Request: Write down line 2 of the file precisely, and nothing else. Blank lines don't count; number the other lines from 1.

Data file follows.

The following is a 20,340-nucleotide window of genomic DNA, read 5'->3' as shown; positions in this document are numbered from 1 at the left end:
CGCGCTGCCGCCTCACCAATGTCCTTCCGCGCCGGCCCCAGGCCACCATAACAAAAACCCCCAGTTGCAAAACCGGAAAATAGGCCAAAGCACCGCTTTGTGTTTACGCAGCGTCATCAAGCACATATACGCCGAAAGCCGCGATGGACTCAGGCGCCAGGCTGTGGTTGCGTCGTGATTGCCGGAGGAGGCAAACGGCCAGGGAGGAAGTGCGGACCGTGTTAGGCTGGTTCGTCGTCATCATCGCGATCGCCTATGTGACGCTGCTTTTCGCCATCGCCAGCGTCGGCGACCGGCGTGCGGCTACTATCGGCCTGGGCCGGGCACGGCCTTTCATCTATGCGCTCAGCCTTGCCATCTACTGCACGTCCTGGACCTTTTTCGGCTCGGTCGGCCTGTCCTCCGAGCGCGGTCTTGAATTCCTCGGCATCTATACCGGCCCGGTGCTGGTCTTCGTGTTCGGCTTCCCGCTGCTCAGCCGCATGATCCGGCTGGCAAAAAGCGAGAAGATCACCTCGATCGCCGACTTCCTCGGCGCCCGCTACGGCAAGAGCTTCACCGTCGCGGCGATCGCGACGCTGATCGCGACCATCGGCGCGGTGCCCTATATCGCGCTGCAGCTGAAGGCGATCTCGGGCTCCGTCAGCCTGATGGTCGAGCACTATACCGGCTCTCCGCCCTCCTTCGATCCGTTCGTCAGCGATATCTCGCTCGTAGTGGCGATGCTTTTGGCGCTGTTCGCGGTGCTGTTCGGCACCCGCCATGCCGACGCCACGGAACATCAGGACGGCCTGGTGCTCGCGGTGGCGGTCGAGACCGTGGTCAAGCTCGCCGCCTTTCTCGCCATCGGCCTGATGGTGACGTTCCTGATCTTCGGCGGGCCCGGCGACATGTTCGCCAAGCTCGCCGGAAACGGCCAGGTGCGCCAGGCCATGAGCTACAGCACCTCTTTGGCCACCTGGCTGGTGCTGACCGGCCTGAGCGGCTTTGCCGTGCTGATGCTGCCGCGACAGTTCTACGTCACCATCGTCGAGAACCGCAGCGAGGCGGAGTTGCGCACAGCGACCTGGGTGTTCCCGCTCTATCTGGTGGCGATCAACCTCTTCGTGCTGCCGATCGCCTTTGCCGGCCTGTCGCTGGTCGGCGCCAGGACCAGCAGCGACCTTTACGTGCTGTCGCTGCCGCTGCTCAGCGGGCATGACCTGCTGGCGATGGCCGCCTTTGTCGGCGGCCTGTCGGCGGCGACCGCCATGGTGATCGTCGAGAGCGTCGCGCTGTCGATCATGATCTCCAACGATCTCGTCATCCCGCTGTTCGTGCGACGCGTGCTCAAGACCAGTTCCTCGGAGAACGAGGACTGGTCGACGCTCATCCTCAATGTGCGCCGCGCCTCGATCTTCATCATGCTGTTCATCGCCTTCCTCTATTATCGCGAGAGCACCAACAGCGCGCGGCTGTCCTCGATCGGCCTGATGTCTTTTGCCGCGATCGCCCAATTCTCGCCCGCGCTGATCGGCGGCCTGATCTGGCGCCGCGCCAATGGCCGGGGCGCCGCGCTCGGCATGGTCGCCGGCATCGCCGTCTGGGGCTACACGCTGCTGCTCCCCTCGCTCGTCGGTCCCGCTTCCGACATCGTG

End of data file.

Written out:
CGCGCTGCCGCCTCACCAATGTCCTTCCGCGCCGGCCCCAGGCCACCATAACAAAAACCCCCAGTTGCAAAACCGGAAAATAGGCCAAAGCACCGCTTTGTGTTTACGCAGCGTCATCAAGCACATATACGCCGAAAGCCGCGATGGACTCAGGCGCCAGGCTGTGGTTGCGTCGTGATTGCCGGAGGAGGCAAACGGCCAGGGAGGAAGTGCGGACCGTGTTAGGCTGGTTCGTCGTCATCATCGCGATCGCCTATGTGACGCTGCTTTTCGCCATCGCCAGCGTCGGCGACCGGCGTGCGGCTACTATCGGCCTGGGCCGGGCACGGCCTTTCATCTATGCGCTCAGCCTTGCCATCTACTGCACGTCCTGGACCTTTTTCGGCTCGGTCGGCCTGTCCTCCGAGCGCGGTCTTGAATTCCTCGGCATCTATACCGGCCCGGTGCTGGTCTTCGTGTTCGGCTTCCCGCTGCTCAGCCGCATGATCCGGCTGGCAAAAAGCGAGAAGATCACCTCGATCGCCGACTTCCTCGGCGCCCGCTACGGCAAGAGCTTCACCGTCGCGGCGATCGCGACGCTGATCGCGACCATCGGCGCGGTGCCCTATATCGCGCTGCAGCTGAAGGCGATCTCGGGCTCCGTCAGCCTGATGGTCGAGCACTATACCGGCTCTCCGCCCTCCTTCGATCCGTTCGTCAGCGATATCTCGCTCGTAGTGGCGATGCTTTTGGCGCTGTTCGCGGTGCTGTTCGGCACCCGCCATGCCGACGCCACGGAACATCAGGACGGCCTGGTGCTCGCGGTGGCGGTCGAGACCGTGGTCAAGCTCGCCGCCTTTCTCGCCATCGGCCTGATGGTGACGTTCCTGATCTTCGGCGGGCCCGGCGACATGTTCGCCAAGCTCGCCGGAAACGGCCAGGTGCGCCAGGCCATGAGCTACAGCACCTCTTTGGCCACCTGGCTGGTGCTGACCGGCCTGAGCGGCTTTGCCGTGCTGATGCTGCCGCGACAGTTCTACGTCACCATCGTCGAGAACCGCAGCGAGGCGGAGTTGCGCACAGCGACCTGGGTGTTCCCGCTCTATCTGGTGGCGATCAACCTCTTCGTGCTGCCGATCGCCTTTGCCGGCCTGTCGCTGGTCGGCGCCAGGACCAGCAGCGACCTTTACGTGCTGTCGCTGCCGCTGCTCAGCGGGCATGACCTGCTGGCGATGGCCGCCTTTGTCGGCGGCCTGTCGGCGGCGACCGCCATGGTGATCGTCGAGAGCGTCGCGCTGTCGATCATGATCTCCAACGATCTCGTCATCCCGCTGTTCGTGCGACGCGTGCTCAAGACCAGTTCCTCGGAGAACGAGGACTGGTCGACGCTCATCCTCAATGTGCGCCGCGCCTCGATCTTCATCATGCTGTTCATCGCCTTCCTCTATTATCGCGAGAGCACCAACAGCGCGCGGCTGTCCTCGATCGGCCTGATGTCTTTTGCCGCGATCGCCCAATTCTCGCCCGCGCTGATCGGCGGCCTGATCTGGCGCCGCGCCAATGGCCGGGGCGCCGCGCTCGGCATGGTCGCCGGCATCGCCGTCTGGGGCTACACGCTGCTGCTCCCCTCGCTCGTCGGTCCCGCTTCCGACATCGTG